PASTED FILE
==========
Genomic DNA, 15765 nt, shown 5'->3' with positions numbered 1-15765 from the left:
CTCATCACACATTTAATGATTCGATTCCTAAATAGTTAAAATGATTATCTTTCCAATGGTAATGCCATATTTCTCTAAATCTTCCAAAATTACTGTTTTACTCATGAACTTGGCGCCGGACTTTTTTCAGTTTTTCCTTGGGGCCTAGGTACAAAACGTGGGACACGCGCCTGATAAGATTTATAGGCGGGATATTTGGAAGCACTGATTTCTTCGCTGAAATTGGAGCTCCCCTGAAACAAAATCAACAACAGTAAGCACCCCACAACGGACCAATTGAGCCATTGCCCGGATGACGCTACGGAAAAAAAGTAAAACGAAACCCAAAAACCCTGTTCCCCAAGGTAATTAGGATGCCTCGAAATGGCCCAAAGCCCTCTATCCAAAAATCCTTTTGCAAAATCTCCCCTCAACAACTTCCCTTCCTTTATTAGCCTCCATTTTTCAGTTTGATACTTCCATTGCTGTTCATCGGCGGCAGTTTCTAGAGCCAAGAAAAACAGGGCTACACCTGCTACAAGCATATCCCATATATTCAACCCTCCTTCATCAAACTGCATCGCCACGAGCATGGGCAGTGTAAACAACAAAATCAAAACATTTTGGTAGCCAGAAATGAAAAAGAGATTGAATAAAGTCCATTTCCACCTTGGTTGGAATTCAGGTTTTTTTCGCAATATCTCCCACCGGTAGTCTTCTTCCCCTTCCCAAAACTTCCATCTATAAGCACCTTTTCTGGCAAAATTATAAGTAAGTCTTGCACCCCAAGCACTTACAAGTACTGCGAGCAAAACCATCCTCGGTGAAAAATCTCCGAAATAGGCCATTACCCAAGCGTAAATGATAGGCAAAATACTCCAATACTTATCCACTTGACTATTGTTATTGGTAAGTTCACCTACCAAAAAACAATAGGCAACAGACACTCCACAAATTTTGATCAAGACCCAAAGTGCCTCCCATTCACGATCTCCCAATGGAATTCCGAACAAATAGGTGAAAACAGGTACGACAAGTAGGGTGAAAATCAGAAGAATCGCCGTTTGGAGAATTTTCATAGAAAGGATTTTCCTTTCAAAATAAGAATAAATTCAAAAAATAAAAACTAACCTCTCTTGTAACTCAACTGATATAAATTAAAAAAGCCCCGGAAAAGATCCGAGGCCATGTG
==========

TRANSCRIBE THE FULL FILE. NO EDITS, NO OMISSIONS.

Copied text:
Genomic DNA, 15765 nt, shown 5'->3' with positions numbered 1-15765 from the left:
CTCATCACACATTTAATGATTCGATTCCTAAATAGTTAAAATGATTATCTTTCCAATGGTAATGCCATATTTCTCTAAATCTTCCAAAATTACTGTTTTACTCATGAACTTGGCGCCGGACTTTTTTCAGTTTTTCCTTGGGGCCTAGGTACAAAACGTGGGACACGCGCCTGATAAGATTTATAGGCGGGATATTTGGAAGCACTGATTTCTTCGCTGAAATTGGAGCTCCCCTGAAACAAAATCAACAACAGTAAGCACCCCACAACGGACCAATTGAGCCATTGCCCGGATGACGCTACGGAAAAAAAGTAAAACGAAACCCAAAAACCCTGTTCCCCAAGGTAATTAGGATGCCTCGAAATGGCCCAAAGCCCTCTATCCAAAAATCCTTTTGCAAAATCTCCCCTCAACAACTTCCCTTCCTTTATTAGCCTCCATTTTTCAGTTTGATACTTCCATTGCTGTTCATCGGCGGCAGTTTCTAGAGCCAAGAAAAACAGGGCTACACCTGCTACAAGCATATCCCATATATTCAACCCTCCTTCATCAAACTGCATCGCCACGAGCATGGGCAGTGTAAACAACAAAATCAAAACATTTTGGTAGCCAGAAATGAAAAAGAGATTGAATAAAGTCCATTTCCACCTTGGTTGGAATTCAGGTTTTTTTCGCAATATCTCCCACCGGTAGTCTTCTTCCCCTTCCCAAAACTTCCATCTATAAGCACCTTTTCTGGCAAAATTATAAGTAAGTCTTGCACCCCAAGCACTTACAAGTACTGCGAGCAAAACCATCCTCGGTGAAAAATCTCCGAAATAGGCCATTACCCAAGCGTAAATGATAGGCAAAATACTCCAATACTTATCCACTTGACTATTGTTATTGGTAAGTTCACCTACCAAAAAACAATAGGCAACAGACACTCCACAAATTTTGATCAAGACCCAAAGTGCCTCCCATTCACGATCTCCCAATGGAATTCCGAACAAATAGGTGAAAACAGGTACGACAAGTAGGGTGAAAATCAGAAGAATCGCCGTTTGGAGAATTTTCATAGAAAGGATTTTCCTTTCAAAATAAGAATAAATTCAAAAAATAAAAACTAACCTCTCTTGTAACTCAACTGATATAAATTAAAAAAGCCCCGGAAAAGATCCGAGGCCATGTG